The continuing resolution currently funding the federal government is set to expire near the end of this month, and now both chambers have offered up plans for extending budget authority through the end of this fiscal year.
The House passed a new continuing resolution (HR 933) last week, and late Monday night, Senate Democrats released an amendment to that measure.
The Senate’s substitute amendment maintains the same overall discretionary spending level as the House-passed bill, part of an effort to avoid an impasse that could lead to a government shutdown. The Senate plan does adjust how that total is distributed, however, moving around a total of $1.15 billion among the different subcommittee jurisdictions.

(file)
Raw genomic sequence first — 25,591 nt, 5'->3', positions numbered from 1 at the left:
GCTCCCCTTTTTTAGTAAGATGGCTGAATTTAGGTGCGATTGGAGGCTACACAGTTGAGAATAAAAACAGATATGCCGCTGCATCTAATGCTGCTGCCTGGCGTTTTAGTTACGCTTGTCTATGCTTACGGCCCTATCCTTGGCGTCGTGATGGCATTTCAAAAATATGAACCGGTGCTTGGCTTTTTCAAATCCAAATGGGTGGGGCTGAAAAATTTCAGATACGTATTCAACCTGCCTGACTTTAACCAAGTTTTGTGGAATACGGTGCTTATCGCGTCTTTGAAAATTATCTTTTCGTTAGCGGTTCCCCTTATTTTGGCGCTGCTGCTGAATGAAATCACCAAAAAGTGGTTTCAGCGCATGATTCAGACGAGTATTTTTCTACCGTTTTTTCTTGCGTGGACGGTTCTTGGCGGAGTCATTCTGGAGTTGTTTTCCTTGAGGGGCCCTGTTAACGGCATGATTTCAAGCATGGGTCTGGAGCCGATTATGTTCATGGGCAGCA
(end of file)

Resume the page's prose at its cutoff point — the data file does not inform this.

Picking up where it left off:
The Interior-Environment bill took the biggest hit in the Senate amendment, losing nearly $800 billion, while transportation and housing programs saw the greatest increase. Only the State-Foreign Operations bill was left untouched.
The figures in the table do not include war spending, disaster relief or other adjustments not subject to statutory spending caps. Final 2013 appropriations will also be subject to an additional across-the-board percentage cut, or sequester.